| 12:46 PM EST

U.S. New-Vehicle Fuel Economy Hits a Record High

Share

Facebook Share Icon LinkedIn Share Icon Twitter Share Icon Share by EMail icon Print Icon

The average government-rated fuel economy of new cars and light trucks sold in the U.S. in August was a record-high 24.9 mpg, according to the University of Michigan Transportation Research Institute.

UMTRI’s monthly calculation has advanced 4.8 mpg since it began in October 2007. On a model year basis, the sales-weighted average has advanced from 25.5 mpg in 2008 to an estimated 29.8 mpg this year.

The institute says average emission levels for new vehicles are dropping too. Its Eco-Driving Index, a measure of greenhouse gases produced per month by new vehicles purchased that month, has improved 19% since 2007.

Related Topics

RELATED CONTENT

  • Can You Glue A Car Together?

    I'm not talking about a plastic Revell model of a '57 Chevy, but a real vehicle, one that rolls off an assembly line in 1999 with another 99,999 just like it right behind. Is it possible, or is this just a fantasy of the marketing department at Elmer's?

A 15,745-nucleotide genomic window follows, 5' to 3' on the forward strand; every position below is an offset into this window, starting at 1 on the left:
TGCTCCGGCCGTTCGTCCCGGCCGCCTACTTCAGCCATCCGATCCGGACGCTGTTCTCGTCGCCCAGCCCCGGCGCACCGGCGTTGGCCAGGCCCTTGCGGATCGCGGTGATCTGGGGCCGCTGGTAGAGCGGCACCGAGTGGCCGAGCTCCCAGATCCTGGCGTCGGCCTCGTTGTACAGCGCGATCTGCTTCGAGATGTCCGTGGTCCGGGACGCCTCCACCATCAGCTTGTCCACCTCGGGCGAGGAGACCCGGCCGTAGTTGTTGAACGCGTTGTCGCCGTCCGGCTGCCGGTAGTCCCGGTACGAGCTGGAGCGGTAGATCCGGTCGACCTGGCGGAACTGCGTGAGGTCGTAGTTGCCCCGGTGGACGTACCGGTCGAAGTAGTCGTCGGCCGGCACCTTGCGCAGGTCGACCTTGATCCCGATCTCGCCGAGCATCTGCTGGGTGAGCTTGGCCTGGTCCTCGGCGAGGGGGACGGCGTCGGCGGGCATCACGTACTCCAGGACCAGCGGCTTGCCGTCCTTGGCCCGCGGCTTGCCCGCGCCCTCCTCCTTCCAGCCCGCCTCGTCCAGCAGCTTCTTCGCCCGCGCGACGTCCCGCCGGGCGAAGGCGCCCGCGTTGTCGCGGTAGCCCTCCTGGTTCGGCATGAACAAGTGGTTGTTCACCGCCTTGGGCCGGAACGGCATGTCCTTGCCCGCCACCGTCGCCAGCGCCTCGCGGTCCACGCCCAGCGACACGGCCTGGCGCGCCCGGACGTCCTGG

• GM Faces Lawsuit Over Faulty 8-Speed Transmission

    A class-action lawsuit has been filed against General Motors Co. over claimed flaws in the company’s 8-speed automatic transmission used in 2015-2019 model rear-drive vehicles.

  • Nio Plant Venture Lands $1.5 Billion Investment

    Chinese electric-car startup Nio Inc. is forming a manufacturing joint venture with Beijing E-Town International Investment and Development Co., which is investing 10 billion yuan ($1.5 billion) in the business.